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Is Woodcarving Art or Craft?

This is an old and unresolved question that has been debated mightly on the various woodcaver mail lists. Bob Kaehr initiated such a discussion a few years back and noted recently;

The question I posed was, "Is woodcarving art or craft?" When all was said and done, there was a variance of opinion, but most sided with art. A lot was based on the, "I knows it when I sees it.' mentality.

The debate, of course, is still unresolved. Meanwhile, Bob Kaehr offers his take on the issue in A Cut Above the Average.

A Cut Above the Average: What Is Art?
By Bob Kaehr


Chipping away, Chipping away, Chipping Away.
Chips fly here; chips fly there, all throughout the day.
When he started, there was a wedge of walnut wood.
When he finished he hoped there was something good.

The knives were keen; they were shiny and sharp.
"Could this be worthy," the artist begins to carp.
To call this art, that taken from the whittler's craft,
Made me wonder if craft is art, and then I laughed.

But I looked at the piece and it made me smile
This once lump of wood now began to beguile.
As I looked upon its finer points, I began to wonder:
This chip was different; the thought rolled like thunder.

Did the whittler put it there, crafted intentionally?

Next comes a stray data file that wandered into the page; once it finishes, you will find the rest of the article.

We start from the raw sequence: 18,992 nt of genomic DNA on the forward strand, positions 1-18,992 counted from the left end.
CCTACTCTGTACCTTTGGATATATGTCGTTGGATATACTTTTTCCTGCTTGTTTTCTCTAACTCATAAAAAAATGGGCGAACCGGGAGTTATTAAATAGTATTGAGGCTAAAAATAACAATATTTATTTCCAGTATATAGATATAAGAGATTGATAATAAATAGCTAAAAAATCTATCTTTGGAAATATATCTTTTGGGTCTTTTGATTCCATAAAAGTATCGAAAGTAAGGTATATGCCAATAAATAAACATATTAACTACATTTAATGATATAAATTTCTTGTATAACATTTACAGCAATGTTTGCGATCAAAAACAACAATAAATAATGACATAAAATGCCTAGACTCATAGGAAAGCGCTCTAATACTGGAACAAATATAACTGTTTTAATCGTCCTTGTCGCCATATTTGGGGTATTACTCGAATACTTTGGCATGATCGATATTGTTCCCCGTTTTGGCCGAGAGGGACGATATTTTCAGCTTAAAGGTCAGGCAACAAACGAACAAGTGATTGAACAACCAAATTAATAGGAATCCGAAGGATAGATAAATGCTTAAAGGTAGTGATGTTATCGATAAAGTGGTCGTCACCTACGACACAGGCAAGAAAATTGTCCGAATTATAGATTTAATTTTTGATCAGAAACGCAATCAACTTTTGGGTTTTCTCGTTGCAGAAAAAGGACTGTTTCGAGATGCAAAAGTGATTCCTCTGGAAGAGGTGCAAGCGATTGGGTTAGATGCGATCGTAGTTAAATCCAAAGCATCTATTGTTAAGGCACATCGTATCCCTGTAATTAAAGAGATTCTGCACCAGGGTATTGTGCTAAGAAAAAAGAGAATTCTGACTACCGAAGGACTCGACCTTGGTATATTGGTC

Was his intention to catch my attention conventionally?
Or did he try to speak to me through the subtleties,
A chip here, a chip there, wading through difficulties?

Is art craft or is it all only in the eye of the beholder?
Does the definition linger for want of something bolder?
Perhaps the feeling or the technique is the question.
Perhaps the reality is found in the final impression.

Leo Tolstoy defined art as he saw it though his vision,
As a work that elevates the best to which man has risen.
But the work in walnut was a character with style,
An old miner with pick and shovel and crooked smile.

Well, the miner couldn't be finer in this viewer's look.
Is it art, this piece of wood; the pick, the pan, what's the hook?
What makes this old fellow, leathery though he be, worthwhile?
Yes, it's art; maybe it was the wrinkle in his weatherworn smile.

Bob Kaehr is a carver and the Director of Library Services at Huntington College, Huntington, IN. You may email Bob at rkaehr@huntington.edu.

© Robert Kaehr 2000